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[whitespace] Historic Photo
Covello & Covello Historical Photo Collection

Scotts Valley Barn: This photo was taken Jan. 25, 1954. That's long before the barn became famous in the Beatnik era for wild Ken Kesey-type Kool Aid parties. It was a stopping point along the coast, as were the many coffeehouses like the Sticky Wicket for travelers. Where were they traveling? I'm not sure they really knew, but eventually they got there. In the '70s and '80s, this barn housed dinner-theater shows like 'South Pacific.'

Bruce Bratton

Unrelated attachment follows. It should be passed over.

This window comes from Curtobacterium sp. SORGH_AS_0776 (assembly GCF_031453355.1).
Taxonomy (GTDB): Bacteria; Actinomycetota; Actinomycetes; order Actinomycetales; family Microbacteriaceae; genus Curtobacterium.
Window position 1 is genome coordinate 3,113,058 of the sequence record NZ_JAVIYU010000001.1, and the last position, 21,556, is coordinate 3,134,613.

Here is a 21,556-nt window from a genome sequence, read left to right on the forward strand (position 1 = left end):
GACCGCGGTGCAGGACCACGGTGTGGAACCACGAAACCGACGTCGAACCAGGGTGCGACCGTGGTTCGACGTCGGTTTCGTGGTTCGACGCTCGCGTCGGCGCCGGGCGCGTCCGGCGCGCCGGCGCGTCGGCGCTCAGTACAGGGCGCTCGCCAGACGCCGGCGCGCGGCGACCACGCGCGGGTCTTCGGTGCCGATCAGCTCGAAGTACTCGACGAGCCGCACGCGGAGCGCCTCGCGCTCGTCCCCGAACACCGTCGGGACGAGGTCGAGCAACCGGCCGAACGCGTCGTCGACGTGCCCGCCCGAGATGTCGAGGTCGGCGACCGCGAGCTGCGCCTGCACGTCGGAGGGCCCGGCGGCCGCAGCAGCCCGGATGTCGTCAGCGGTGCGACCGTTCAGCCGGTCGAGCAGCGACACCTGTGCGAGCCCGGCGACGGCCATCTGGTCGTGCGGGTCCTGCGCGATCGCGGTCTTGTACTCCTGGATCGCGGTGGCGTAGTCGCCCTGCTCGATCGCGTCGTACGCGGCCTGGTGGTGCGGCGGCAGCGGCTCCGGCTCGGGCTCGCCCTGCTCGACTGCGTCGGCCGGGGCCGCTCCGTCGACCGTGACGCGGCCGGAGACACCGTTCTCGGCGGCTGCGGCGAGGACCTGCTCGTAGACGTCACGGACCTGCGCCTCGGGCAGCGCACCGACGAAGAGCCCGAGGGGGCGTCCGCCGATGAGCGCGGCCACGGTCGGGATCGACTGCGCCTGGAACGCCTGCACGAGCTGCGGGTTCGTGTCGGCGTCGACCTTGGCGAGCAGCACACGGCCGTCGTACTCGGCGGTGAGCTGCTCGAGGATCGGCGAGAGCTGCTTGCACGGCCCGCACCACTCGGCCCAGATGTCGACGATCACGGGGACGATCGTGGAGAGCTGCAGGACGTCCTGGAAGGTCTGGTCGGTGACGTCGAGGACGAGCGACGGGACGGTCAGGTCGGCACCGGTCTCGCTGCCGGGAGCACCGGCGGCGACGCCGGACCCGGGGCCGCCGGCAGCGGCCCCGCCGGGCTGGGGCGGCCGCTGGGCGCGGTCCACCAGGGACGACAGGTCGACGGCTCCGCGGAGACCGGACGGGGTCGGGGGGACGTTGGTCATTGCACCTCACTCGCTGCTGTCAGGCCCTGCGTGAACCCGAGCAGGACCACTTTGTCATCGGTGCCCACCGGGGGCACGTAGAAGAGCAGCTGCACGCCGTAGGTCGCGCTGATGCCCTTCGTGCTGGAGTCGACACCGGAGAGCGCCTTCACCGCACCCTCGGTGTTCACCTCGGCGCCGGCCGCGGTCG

RE-ENACTMENT OF THE 1942 EVACUATION. There's going to be a once-in-a-lifetime opportunity to see a re-enactment of the evacuation of persons of Japanese ancestry from Santa Cruz County that happened in 1942. The event will take place April 27, beginning at noon at the Watsonville Veterans Memorial Building on Beach Street and then moving to the Mello Center. More than 150 volunteers are involved in this presentation, and it'll be a Day of Remembrance like no other. Stories of the loyalty of Japanese-Americans who volunteered to serve in the Army and more stories of the brave relatives who suffered such cruel, unjust and undeserved treatment in the relocation centers will be re-enacted. As Susan Tatsui-D'Arcy said, "With similar discrimination facing our country, this event couldn't take place at a better time." Sandy Lydon will emcee, and Norm Mineta will be the keynote speaker. Tickets are free but very limited; call 722.6859.